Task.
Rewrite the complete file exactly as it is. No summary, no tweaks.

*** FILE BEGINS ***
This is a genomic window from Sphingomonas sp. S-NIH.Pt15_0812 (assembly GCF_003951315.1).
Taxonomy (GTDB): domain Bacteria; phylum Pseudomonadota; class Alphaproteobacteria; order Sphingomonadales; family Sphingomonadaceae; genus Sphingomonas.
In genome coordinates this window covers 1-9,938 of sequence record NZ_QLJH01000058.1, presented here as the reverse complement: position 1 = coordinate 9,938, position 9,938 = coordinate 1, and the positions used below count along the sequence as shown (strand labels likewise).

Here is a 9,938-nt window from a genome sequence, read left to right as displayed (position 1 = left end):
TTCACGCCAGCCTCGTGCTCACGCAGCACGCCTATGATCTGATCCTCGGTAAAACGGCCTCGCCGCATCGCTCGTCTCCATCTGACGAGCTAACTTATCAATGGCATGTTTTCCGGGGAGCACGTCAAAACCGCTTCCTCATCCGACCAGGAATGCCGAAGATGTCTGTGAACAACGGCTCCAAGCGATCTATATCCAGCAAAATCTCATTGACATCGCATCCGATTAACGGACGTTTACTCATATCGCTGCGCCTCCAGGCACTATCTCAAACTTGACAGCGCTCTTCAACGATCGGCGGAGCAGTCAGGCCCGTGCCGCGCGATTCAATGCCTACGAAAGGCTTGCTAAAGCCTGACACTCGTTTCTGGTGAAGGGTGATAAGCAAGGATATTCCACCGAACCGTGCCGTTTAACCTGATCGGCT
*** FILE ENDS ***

This is a genomic window from Sphingomonas sp. S-NIH.Pt15_0812 (assembly GCF_003951315.1).
Taxonomy (GTDB): domain Bacteria; phylum Pseudomonadota; class Alphaproteobacteria; order Sphingomonadales; family Sphingomonadaceae; genus Sphingomonas.
In genome coordinates this window covers 1-9,938 of sequence record NZ_QLJH01000058.1, presented here as the reverse complement: position 1 = coordinate 9,938, position 9,938 = coordinate 1, and the positions used below count along the sequence as shown (strand labels likewise).

Here is a 9,938-nt window from a genome sequence, read left to right as displayed (position 1 = left end):
TTCACGCCAGCCTCGTGCTCACGCAGCACGCCTATGATCTGATCCTCGGTAAAACGGCCTCGCCGCATCGCTCGTCTCCATCTGACGAGCTAACTTATCAATGGCATGTTTTCCGGGGAGCACGTCAAAACCGCTTCCTCATCCGACCAGGAATGCCGAAGATGTCTGTGAACAACGGCTCCAAGCGATCTATATCCAGCAAAATCTCATTGACATCGCATCCGATTAACGGACGTTTACTCATATCGCTGCGCCTCCAGGCACTATCTCAAACTTGACAGCGCTCTTCAACGATCGGCGGAGCAGTCAGGCCCGTGCCGCGCGATTCAATGCCTACGAAAGGCTTGCTAAAGCCTGACACTCGTTTCTGGTGAAGGGTGATAAGCAAGGATATTCCACCGAACCGTGCCGTTTAACCTGATCGGCT